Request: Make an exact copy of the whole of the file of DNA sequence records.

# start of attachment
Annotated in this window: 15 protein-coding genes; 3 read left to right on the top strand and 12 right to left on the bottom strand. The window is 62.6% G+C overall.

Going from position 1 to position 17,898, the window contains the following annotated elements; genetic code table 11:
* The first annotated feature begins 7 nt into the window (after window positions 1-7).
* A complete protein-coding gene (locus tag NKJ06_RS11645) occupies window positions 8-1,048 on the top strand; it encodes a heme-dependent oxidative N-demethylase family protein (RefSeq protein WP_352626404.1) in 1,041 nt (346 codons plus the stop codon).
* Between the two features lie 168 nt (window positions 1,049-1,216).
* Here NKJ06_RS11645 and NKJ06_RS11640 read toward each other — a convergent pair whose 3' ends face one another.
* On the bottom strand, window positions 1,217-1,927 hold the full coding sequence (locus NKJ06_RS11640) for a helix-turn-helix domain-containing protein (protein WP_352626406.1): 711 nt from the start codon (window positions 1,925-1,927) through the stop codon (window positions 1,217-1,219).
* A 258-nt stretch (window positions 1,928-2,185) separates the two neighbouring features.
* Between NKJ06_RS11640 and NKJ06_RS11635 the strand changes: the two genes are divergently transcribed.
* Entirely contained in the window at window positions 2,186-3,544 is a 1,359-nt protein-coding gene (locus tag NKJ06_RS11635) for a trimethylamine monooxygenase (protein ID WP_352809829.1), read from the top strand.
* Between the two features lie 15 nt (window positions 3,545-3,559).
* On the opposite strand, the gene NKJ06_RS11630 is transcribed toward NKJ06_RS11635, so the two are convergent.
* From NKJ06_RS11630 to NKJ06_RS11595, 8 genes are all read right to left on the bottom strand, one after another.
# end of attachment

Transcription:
Annotated in this window: 15 protein-coding genes; 3 read left to right on the top strand and 12 right to left on the bottom strand. The window is 62.6% G+C overall.

Going from position 1 to position 17,898, the window contains the following annotated elements; genetic code table 11:
* The first annotated feature begins 7 nt into the window (after window positions 1-7).
* A complete protein-coding gene (locus tag NKJ06_RS11645) occupies window positions 8-1,048 on the top strand; it encodes a heme-dependent oxidative N-demethylase family protein (RefSeq protein WP_352626404.1) in 1,041 nt (346 codons plus the stop codon).
* Between the two features lie 168 nt (window positions 1,049-1,216).
* Here NKJ06_RS11645 and NKJ06_RS11640 read toward each other — a convergent pair whose 3' ends face one another.
* On the bottom strand, window positions 1,217-1,927 hold the full coding sequence (locus NKJ06_RS11640) for a helix-turn-helix domain-containing protein (protein WP_352626406.1): 711 nt from the start codon (window positions 1,925-1,927) through the stop codon (window positions 1,217-1,219).
* A 258-nt stretch (window positions 1,928-2,185) separates the two neighbouring features.
* Between NKJ06_RS11640 and NKJ06_RS11635 the strand changes: the two genes are divergently transcribed.
* Entirely contained in the window at window positions 2,186-3,544 is a 1,359-nt protein-coding gene (locus tag NKJ06_RS11635) for a trimethylamine monooxygenase (protein ID WP_352809829.1), read from the top strand.
* Between the two features lie 15 nt (window positions 3,545-3,559).
* On the opposite strand, the gene NKJ06_RS11630 is transcribed toward NKJ06_RS11635, so the two are convergent.
* From NKJ06_RS11630 to NKJ06_RS11595, 8 genes are all read right to left on the bottom strand, one after another.